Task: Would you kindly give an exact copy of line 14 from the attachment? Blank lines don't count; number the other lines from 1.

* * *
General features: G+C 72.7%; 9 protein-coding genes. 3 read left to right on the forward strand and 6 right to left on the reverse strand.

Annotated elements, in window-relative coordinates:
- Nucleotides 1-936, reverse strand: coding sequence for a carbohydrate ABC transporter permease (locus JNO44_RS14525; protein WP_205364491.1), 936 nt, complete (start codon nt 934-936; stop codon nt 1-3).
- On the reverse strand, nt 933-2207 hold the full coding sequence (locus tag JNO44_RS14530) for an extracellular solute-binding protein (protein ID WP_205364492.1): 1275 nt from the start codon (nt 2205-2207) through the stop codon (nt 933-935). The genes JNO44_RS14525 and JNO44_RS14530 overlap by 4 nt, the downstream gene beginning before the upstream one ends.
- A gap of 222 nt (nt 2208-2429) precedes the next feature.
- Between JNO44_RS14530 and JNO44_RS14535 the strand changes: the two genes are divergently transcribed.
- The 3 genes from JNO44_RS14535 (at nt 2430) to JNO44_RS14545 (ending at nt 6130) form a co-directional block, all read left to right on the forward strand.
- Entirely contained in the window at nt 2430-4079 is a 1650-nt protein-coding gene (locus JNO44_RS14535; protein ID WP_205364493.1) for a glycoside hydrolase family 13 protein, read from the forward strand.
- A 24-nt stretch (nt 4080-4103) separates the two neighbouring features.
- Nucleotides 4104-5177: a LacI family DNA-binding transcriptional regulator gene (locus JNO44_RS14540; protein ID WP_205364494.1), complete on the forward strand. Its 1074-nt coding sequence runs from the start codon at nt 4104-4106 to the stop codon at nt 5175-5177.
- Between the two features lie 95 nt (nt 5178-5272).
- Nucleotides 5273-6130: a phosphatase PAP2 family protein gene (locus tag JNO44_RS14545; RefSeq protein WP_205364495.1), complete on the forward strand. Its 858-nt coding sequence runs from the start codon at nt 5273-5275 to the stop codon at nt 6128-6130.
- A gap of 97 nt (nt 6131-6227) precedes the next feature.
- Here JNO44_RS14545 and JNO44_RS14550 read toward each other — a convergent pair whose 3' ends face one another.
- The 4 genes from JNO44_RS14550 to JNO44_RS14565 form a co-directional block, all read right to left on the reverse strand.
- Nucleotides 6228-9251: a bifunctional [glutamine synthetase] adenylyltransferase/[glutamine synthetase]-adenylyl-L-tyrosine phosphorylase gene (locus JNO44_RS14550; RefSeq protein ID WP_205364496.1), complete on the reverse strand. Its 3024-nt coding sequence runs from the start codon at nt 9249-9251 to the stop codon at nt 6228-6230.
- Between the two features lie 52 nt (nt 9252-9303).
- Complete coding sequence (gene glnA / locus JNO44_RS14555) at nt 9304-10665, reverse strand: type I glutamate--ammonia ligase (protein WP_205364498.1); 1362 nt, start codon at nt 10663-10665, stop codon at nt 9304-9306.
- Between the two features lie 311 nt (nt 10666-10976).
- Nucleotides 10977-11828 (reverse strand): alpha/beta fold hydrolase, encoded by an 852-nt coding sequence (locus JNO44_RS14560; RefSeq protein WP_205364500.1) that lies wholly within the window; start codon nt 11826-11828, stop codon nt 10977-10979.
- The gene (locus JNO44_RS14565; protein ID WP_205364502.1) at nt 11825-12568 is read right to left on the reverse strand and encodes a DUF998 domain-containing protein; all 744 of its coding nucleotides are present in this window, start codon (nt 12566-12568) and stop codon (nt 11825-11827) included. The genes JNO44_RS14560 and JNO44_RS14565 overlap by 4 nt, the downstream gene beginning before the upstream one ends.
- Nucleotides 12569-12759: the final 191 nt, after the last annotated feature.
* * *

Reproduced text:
- Here JNO44_RS14545 and JNO44_RS14550 read toward each other — a convergent pair whose 3' ends face one another.